Saturday, October 25, 2008

Voter Movement in Virginia

It looks like there could be a shift of as many as 20 points in the Democratic direction in Virginia relative to 2004.

Certainly Barack Obama's 61-24 lead with new voters has a lot to do with that. But there's a lot more going on as well:

-A major shift in suburbia. When you hear about Virginia's changing electorate, this is where it's happening. Suburban voters in our poll reported supporting John Kerry just 48-44 in 2004. Now they're going for Obama 58-38. Given that almost half of Virginians describe themselves as suburbanites, this shift explains Obama's success in the state more than anything else.

-Independents turned on their heads. This is happening pretty much everywhere but that doesn't make it any less notable. The ones we surveyed supported George W. Bush 46-38 in 2004. Now they're for Obama 48-39.

-A big shift with young voters. The ones we surveyed who voted in 2004 supported John Kerry by a narrow margin of 42-36. Now the demographic as a whole support Obama 56-34.

Full results here


Anonymous said...

What worries me about VA is that your poll has a lot more Kerry supporters than actually were in Virginia, 2004.
Perhaps many of them moved to VA from more liberal, northern states?

Tom Jensen said...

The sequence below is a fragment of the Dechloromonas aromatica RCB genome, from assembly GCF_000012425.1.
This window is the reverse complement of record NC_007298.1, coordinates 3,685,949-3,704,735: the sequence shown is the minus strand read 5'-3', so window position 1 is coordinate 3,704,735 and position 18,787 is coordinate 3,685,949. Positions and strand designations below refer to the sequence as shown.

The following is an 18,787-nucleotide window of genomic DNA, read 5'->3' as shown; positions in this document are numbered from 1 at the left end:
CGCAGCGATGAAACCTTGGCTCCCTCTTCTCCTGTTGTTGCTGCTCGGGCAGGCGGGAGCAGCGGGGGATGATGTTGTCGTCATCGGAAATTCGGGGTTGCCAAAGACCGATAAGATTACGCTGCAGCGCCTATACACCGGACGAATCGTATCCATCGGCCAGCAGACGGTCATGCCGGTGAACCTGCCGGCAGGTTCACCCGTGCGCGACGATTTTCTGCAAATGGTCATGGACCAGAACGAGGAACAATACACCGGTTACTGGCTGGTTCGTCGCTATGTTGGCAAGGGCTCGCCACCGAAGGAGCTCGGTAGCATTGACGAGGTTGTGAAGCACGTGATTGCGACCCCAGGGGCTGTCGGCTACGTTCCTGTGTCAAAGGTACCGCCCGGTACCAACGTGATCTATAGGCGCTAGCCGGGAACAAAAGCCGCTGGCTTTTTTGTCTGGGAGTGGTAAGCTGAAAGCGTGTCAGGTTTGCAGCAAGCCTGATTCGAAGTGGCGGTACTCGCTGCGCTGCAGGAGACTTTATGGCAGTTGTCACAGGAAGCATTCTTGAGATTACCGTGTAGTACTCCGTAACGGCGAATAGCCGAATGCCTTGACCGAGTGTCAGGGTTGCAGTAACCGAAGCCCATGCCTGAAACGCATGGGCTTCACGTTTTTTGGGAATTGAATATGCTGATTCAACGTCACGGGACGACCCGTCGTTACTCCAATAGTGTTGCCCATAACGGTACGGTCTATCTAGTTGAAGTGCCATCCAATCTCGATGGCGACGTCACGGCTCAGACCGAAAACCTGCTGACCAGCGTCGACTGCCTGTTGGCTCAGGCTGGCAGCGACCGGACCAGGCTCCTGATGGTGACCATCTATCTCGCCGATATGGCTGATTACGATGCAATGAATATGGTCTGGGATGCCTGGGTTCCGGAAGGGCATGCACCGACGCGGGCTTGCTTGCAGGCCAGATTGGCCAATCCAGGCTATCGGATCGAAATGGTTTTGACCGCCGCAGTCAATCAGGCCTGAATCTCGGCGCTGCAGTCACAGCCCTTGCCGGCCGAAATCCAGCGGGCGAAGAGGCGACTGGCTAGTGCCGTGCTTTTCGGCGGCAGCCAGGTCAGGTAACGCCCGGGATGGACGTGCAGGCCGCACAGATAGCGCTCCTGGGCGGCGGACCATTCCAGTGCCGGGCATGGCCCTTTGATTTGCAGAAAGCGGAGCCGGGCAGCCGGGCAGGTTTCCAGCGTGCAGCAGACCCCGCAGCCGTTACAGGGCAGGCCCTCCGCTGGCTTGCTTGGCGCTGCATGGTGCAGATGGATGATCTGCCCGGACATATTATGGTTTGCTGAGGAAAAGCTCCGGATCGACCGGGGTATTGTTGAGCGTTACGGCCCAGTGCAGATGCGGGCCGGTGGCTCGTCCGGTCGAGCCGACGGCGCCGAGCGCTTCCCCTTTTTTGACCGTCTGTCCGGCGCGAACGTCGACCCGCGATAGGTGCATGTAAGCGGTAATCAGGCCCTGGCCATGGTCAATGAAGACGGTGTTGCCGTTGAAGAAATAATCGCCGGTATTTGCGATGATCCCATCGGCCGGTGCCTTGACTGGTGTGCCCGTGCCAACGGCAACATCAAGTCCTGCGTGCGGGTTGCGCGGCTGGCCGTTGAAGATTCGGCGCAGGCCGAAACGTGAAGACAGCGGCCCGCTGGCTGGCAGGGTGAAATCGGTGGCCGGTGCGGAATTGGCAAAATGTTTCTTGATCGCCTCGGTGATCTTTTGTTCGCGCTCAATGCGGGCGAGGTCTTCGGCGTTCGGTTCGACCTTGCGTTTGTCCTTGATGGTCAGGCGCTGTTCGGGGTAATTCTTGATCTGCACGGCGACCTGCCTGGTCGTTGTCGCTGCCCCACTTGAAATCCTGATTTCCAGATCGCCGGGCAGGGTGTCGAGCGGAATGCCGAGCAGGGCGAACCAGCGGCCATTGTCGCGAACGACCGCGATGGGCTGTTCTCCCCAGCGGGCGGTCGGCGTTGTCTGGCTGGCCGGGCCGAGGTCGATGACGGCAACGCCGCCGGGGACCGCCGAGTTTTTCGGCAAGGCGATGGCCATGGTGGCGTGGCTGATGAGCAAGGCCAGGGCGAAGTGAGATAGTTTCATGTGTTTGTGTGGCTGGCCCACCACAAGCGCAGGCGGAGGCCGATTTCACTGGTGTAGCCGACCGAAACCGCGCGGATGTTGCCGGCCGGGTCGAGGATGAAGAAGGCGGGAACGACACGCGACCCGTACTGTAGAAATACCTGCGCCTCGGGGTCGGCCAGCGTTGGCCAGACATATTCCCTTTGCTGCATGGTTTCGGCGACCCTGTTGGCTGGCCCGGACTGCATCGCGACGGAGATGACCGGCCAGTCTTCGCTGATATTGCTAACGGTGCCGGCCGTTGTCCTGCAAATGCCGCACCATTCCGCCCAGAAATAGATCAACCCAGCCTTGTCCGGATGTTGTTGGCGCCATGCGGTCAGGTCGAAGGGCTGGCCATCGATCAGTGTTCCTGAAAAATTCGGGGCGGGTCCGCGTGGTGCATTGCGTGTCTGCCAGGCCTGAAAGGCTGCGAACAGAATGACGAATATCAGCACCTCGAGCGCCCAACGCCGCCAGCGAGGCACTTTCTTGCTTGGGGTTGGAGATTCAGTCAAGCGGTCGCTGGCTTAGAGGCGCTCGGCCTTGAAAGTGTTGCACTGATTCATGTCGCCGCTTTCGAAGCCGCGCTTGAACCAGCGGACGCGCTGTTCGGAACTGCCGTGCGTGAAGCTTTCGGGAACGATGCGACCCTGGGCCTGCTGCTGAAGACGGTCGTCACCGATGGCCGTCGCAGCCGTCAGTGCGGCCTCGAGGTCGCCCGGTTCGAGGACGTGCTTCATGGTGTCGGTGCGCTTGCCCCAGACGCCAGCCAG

I think it's a combination of 1) what you said, 2) people saying they voted who didn't really, and 3) people not taking responsibility for voting for Bush.

Anonymous said...

(Same anonymous as above. I should really get an ID sometime.)

The thing is that we would expect 2&3 to be about the same across all the states. Or at least 3 would be a function of Bush disapproval. But in contrast, your 2004 numbers seem to have been about right across FL, WV, OH. But not in IN - which I don't think is known for its large number of liberal immigrants over the last 4 years. In fact, Indiana has had relatively good approval ratings for Bush - that last poll of there that I could find was SUSA giving him 40% approval in February.

So I'm thinking now that it isn't specifically people not wanting to take responsibility for Bush. The common thing about Indiana and Virginia is that they've 'blued' on the presidential level a lot more than the nation as a whole over the past 4 years, for one reason or another, and hence there are many people who've turned against the Republican party, and don't want to admit that they once supported it.

My guess is that if you ask the Kerry/Bush question in your next and last NC poll, you'll find a similar dynamic going on again. Probably in MT as well.

Anonymous said...

I have a tough time believing the party id numbers in the poll. Exit polls from previous Pres elections in VA show either an even split among Reps and Dems or a slight edge (3 or 4 pts) for Reps amongst those who voted in VA. The party id numbers shown in this poll would only be reasonable if one were to assume this is going to be a Dem tsuanmi election. Perhaps. But from a purely historical voting pattern perspective I think at best Dems will manage a +3 or 4 in terms of turnout over the Reps, which would roughly swing PPPs topline numbers from a 9 pt advantage for Obama to more of a 3 or 4 pt advantage.

drew said...

Tom, are y'all in the field in Georgia yet, and, if so, how's it looking?

ttfrenzy said...

Tom, any hints on North Carolina? I'm interested in seeing whether its showing any tightening since McCain and Palin started actually campaigning there

Tom Jensen said...

Yes there is tightening. I think Obama is still up but not by as much.

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